Private detective Philip Marlowe is hired by old General Sternwood to stop a blackmail attempt concerning his youngest daughter Carmen.
Marlowe tails the blackmailer called Geiger to his house at Laverne Terrace. Suddenly he hears a shot and sees some men rushing out to their cars. He breaks into the house, and finds Carmel drugged in a chair, with Geiger's dead body at her feet. An empty camera proves that a photo has been taken of her and the corpse, probably intended for further blackmailing.
A series of clues lead Marlowe to various persons involved in gambling. Wherever he finds them, he also finds Sternwood's oldest daughter, Vivian Rutledge, a divorced beauty. She and Marlowe fall in love with each other, although she continues double-crossing him. When Marlowe's investigations lead him to the casino owner Eddie Mars, the situation starts becoming very dangerous.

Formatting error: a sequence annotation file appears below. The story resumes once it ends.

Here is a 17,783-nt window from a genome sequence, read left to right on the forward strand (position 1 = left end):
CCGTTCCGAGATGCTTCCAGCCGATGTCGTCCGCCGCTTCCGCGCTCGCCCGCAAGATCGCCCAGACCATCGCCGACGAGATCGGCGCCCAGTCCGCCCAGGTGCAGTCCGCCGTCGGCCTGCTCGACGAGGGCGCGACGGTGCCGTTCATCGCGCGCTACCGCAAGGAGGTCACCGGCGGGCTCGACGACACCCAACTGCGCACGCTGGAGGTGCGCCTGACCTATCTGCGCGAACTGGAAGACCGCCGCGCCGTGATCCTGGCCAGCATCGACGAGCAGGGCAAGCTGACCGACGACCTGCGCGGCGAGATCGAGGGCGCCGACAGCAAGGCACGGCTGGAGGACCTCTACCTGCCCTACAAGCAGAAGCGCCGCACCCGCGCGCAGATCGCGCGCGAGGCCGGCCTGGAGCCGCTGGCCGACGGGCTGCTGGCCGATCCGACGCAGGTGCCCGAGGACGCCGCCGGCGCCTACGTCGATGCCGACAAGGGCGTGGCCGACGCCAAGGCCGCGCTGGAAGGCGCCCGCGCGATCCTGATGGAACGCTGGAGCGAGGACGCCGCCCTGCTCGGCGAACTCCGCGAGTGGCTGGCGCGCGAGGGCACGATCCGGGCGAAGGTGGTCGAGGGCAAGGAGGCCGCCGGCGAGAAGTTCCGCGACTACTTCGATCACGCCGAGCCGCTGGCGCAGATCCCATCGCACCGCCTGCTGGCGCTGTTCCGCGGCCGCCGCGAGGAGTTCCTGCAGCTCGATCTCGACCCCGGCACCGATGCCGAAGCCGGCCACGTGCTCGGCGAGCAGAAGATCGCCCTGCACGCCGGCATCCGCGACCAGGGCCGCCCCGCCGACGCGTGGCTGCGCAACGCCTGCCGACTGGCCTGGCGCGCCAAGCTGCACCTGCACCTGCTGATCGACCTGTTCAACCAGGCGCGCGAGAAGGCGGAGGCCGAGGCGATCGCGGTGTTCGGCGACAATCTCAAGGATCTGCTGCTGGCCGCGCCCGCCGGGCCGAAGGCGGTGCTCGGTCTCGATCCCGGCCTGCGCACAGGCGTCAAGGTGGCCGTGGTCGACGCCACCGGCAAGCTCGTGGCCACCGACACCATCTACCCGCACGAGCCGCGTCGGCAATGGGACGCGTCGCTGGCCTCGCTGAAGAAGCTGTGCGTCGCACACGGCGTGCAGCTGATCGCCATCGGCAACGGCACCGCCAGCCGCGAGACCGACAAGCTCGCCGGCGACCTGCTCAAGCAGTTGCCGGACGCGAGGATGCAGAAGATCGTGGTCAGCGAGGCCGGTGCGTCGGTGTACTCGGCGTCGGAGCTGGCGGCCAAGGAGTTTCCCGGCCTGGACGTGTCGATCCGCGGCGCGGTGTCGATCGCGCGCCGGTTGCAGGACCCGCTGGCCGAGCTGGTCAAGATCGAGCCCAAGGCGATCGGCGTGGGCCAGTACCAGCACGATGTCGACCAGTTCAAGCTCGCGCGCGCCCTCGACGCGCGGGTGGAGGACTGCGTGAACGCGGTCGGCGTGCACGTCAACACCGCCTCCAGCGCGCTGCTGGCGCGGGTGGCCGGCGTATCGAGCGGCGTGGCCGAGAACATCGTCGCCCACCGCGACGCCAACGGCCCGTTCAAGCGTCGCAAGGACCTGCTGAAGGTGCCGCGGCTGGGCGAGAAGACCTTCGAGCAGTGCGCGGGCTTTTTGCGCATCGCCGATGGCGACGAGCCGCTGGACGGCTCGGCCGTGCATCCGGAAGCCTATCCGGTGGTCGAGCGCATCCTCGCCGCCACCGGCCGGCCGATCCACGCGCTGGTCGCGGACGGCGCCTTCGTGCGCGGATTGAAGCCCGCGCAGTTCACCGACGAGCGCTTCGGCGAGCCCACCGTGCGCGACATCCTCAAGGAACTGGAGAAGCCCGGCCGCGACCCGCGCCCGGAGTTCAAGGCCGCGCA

Everyone, including the district attorney, advises Marlowe to stop the investigation, but he is stubborn. Eddie Mars has a lot of henchmen, who do the dirty jobs for him, including murder. But Marlowe decides to set up a trap for Mars himself.
THE TELEGRAPH’S TIM ROBEY COLLIN SAYS: “The Big Sleep is the best scripted, best directed, best acted, and least comprehensible film noir ever made.”